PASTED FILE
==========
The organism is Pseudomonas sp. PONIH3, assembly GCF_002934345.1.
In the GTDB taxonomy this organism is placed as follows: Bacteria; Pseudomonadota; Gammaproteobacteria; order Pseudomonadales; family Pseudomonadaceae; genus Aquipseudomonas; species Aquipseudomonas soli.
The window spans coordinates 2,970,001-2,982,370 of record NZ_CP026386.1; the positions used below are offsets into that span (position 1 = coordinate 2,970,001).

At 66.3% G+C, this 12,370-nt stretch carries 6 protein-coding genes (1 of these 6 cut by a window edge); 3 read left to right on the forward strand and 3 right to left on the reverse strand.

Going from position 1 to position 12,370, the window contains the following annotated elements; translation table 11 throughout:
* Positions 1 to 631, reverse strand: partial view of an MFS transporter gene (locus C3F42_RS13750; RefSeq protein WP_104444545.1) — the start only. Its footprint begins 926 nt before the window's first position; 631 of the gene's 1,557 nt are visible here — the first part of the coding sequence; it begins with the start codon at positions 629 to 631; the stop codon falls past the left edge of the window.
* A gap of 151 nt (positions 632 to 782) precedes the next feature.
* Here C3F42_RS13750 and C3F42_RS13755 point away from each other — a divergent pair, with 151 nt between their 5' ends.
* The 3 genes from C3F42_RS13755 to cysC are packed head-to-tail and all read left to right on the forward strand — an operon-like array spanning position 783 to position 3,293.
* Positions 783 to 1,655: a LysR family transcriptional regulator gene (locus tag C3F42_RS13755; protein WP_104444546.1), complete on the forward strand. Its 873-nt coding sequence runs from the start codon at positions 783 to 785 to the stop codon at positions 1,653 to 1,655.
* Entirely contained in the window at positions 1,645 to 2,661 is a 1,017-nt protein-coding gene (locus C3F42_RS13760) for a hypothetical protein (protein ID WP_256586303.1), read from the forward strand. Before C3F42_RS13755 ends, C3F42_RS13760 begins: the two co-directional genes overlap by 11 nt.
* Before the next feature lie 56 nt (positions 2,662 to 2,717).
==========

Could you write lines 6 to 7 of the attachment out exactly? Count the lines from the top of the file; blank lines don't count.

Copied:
* Positions 1 to 631, reverse strand: partial view of an MFS transporter gene (locus C3F42_RS13750; RefSeq protein WP_104444545.1) — the start only. Its footprint begins 926 nt before the window's first position; 631 of the gene's 1,557 nt are visible here — the first part of the coding sequence; it begins with the start codon at positions 629 to 631; the stop codon falls past the left edge of the window.
* A gap of 151 nt (positions 632 to 782) precedes the next feature.